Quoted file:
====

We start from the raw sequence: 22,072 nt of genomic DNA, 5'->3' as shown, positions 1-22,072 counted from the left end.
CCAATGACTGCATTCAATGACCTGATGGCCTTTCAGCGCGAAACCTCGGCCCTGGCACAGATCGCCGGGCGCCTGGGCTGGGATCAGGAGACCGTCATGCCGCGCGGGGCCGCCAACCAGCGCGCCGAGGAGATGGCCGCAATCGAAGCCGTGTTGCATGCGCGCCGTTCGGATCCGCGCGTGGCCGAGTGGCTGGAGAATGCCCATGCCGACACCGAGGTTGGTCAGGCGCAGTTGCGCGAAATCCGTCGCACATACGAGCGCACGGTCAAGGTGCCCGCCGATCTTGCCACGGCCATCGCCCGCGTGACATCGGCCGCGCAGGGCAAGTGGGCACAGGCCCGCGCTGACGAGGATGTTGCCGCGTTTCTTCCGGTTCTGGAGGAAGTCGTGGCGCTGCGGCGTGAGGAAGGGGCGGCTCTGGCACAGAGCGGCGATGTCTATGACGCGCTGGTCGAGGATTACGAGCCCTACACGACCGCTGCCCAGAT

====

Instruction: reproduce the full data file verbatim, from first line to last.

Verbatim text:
We start from the raw sequence: 22,072 nt of genomic DNA, 5'->3' as shown, positions 1-22,072 counted from the left end.
CCAATGACTGCATTCAATGACCTGATGGCCTTTCAGCGCGAAACCTCGGCCCTGGCACAGATCGCCGGGCGCCTGGGCTGGGATCAGGAGACCGTCATGCCGCGCGGGGCCGCCAACCAGCGCGCCGAGGAGATGGCCGCAATCGAAGCCGTGTTGCATGCGCGCCGTTCGGATCCGCGCGTGGCCGAGTGGCTGGAGAATGCCCATGCCGACACCGAGGTTGGTCAGGCGCAGTTGCGCGAAATCCGTCGCACATACGAGCGCACGGTCAAGGTGCCCGCCGATCTTGCCACGGCCATCGCCCGCGTGACATCGGCCGCGCAGGGCAAGTGGGCACAGGCCCGCGCTGACGAGGATGTTGCCGCGTTTCTTCCGGTTCTGGAGGAAGTCGTGGCGCTGCGGCGTGAGGAAGGGGCGGCTCTGGCACAGAGCGGCGATGTCTATGACGCGCTGGTCGAGGATTACGAGCCCTACACGACCGCTGCCCAGAT